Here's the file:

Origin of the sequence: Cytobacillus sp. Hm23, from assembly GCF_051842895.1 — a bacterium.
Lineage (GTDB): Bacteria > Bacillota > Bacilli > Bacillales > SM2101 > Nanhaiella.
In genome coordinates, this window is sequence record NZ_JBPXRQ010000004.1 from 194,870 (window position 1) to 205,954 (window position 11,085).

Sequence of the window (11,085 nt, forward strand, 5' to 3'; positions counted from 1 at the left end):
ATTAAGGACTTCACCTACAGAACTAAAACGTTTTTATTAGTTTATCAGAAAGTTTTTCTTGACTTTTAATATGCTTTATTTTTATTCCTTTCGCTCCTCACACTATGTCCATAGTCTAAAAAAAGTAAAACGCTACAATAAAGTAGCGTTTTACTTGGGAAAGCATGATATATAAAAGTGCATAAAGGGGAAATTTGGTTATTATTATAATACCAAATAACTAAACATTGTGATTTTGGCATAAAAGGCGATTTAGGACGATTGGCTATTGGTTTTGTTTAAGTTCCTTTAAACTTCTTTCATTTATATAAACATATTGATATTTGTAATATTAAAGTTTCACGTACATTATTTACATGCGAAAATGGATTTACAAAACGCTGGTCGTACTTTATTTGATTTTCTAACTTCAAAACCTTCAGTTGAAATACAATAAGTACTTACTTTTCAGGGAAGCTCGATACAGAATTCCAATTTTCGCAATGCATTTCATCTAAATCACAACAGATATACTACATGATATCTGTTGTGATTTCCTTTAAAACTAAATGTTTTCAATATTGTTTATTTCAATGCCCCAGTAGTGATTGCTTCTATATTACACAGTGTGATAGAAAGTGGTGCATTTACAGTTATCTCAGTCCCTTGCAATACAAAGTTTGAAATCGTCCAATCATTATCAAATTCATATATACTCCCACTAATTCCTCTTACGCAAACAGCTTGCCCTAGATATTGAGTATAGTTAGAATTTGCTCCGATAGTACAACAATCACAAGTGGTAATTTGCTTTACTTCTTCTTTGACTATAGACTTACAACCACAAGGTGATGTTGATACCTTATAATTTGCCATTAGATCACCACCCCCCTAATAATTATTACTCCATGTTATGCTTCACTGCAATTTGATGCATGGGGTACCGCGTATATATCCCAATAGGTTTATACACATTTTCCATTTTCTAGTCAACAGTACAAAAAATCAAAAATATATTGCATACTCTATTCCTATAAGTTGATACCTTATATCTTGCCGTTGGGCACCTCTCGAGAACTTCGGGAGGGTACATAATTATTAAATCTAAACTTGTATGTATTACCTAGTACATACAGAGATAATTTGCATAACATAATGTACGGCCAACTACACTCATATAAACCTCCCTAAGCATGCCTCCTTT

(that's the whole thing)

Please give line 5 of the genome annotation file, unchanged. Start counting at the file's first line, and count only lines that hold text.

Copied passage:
ATTAAGGACTTCACCTACAGAACTAAAACGTTTTTATTAGTTTATCAGAAAGTTTTTCTTGACTTTTAATATGCTTTATTTTTATTCCTTTCGCTCCTCACACTATGTCCATAGTCTAAAAAAAGTAAAACGCTACAATAAAGTAGCGTTTTACTTGGGAAAGCATGATATATAAAAGTGCATAAAGGGGAAATTTGGTTATTATTATAATACCAAATAACTAAACATTGTGATTTTGGCATAAAAGGCGATTTAGGACGATTGGCTATTGGTTTTGTTTAAGTTCCTTTAAACTTCTTTCATTTATATAAACATATTGATATTTGTAATATTAAAGTTTCACGTACATTATTTACATGCGAAAATGGATTTACAAAACGCTGGTCGTACTTTATTTGATTTTCTAACTTCAAAACCTTCAGTTGAAATACAATAAGTACTTACTTTTCAGGGAAGCTCGATACAGAATTCCAATTTTCGCAATGCATTTCATCTAAATCACAACAGATATACTACATGATATCTGTTGTGATTTCCTTTAAAACTAAATGTTTTCAATATTGTTTATTTCAATGCCCCAGTAGTGATTGCTTCTATATTACACAGTGTGATAGAAAGTGGTGCATTTACAGTTATCTCAGTCCCTTGCAATACAAAGTTTGAAATCGTCCAATCATTATCAAATTCATATATACTCCCACTAATTCCTCTTACGCAAACAGCTTGCCCTAGATATTGAGTATAGTTAGAATTTGCTCCGATAGTACAACAATCACAAGTGGTAATTTGCTTTACTTCTTCTTTGACTATAGACTTACAACCACAAGGTGATGTTGATACCTTATAATTTGCCATTAGATCACCACCCCCCTAATAATTATTACTCCATGTTATGCTTCACTGCAATTTGATGCATGGGGTACCGCGTATATATCCCAATAGGTTTATACACATTTTCCATTTTCTAGTCAACAGTACAAAAAATCAAAAATATATTGCATACTCTATTCCTATAAGTTGATACCTTATATCTTGCCGTTGGGCACCTCTCGAGAACTTCGGGAGGGTACATAATTATTAAATCTAAACTTGTATGTATTACCTAGTACATACAGAGATAATTTGCATAACATAATGTACGGCCAACTACACTCATATAAACCTCCCTAAGCATGCCTCCTTT